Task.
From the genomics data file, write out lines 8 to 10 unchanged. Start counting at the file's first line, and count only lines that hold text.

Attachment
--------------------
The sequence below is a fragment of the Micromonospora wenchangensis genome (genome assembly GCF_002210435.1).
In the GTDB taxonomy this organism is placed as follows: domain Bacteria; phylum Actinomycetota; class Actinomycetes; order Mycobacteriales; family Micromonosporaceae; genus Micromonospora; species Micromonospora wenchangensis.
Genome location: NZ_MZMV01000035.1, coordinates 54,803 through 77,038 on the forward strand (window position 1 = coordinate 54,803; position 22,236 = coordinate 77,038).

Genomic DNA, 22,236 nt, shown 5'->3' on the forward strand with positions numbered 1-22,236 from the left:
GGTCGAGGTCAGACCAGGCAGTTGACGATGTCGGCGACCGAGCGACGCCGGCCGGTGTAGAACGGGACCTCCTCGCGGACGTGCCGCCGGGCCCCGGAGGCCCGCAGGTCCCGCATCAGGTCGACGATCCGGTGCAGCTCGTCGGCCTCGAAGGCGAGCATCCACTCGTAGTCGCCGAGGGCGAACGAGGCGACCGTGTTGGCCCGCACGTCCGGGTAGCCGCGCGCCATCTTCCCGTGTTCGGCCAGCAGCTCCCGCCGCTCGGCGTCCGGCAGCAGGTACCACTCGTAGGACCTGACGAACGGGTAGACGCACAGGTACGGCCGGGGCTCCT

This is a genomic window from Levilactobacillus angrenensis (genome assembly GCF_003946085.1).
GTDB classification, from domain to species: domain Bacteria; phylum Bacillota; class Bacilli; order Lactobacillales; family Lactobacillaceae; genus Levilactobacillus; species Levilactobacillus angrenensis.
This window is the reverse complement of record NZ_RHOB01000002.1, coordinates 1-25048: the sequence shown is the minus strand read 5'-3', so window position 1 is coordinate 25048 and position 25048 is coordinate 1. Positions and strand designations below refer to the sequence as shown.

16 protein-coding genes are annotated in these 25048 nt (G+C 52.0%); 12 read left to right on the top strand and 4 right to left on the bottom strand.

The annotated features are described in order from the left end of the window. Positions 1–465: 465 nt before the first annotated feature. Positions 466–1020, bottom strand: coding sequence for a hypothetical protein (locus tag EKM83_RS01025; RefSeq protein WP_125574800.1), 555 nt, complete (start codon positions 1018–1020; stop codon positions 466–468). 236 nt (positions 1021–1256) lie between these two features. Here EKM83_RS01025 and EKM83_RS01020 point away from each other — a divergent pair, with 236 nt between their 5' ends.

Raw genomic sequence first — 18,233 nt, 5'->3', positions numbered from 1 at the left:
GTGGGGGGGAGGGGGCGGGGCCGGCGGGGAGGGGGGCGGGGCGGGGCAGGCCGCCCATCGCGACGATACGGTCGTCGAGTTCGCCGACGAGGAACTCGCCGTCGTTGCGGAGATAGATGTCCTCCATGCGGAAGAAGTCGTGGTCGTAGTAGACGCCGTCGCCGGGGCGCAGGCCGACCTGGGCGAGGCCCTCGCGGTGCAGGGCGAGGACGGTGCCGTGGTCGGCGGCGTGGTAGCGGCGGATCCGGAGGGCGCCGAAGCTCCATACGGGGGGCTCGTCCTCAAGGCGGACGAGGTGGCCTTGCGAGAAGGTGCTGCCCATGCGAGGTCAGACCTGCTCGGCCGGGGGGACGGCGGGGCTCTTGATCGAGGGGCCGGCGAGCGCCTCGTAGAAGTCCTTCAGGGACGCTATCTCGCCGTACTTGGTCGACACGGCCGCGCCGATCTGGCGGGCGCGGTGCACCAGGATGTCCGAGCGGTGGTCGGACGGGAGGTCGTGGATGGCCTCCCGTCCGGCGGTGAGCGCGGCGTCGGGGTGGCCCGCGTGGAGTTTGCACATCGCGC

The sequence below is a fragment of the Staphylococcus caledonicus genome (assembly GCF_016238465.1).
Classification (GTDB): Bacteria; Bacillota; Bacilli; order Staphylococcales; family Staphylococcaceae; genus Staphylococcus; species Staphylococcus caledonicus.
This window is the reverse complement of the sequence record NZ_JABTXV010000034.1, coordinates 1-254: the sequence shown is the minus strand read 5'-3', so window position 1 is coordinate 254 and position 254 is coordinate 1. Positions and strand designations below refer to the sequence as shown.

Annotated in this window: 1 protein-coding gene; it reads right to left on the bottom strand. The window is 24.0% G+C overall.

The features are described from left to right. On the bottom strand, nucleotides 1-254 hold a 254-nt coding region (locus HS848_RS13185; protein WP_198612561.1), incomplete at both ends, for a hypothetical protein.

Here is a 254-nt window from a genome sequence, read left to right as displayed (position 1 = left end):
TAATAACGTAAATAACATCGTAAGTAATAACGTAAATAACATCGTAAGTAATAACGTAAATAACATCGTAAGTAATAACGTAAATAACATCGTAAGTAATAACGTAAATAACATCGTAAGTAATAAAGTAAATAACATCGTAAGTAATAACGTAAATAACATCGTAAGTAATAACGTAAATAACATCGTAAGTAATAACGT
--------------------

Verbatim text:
This window is the reverse complement of record NZ_RHOB01000002.1, coordinates 1-25048: the sequence shown is the minus strand read 5'-3', so window position 1 is coordinate 25048 and position 25048 is coordinate 1. Positions and strand designations below refer to the sequence as shown.

16 protein-coding genes are annotated in these 25048 nt (G+C 52.0%); 12 read left to right on the top strand and 4 right to left on the bottom strand.

The annotated features are described in order from the left end of the window. Positions 1–465: 465 nt before the first annotated feature. Positions 466–1020, bottom strand: coding sequence for a hypothetical protein (locus tag EKM83_RS01025; RefSeq protein WP_125574800.1), 555 nt, complete (start codon positions 1018–1020; stop codon positions 466–468). 236 nt (positions 1021–1256) lie between these two features. Here EKM83_RS01025 and EKM83_RS01020 point away from each other — a divergent pair, with 236 nt between their 5' ends.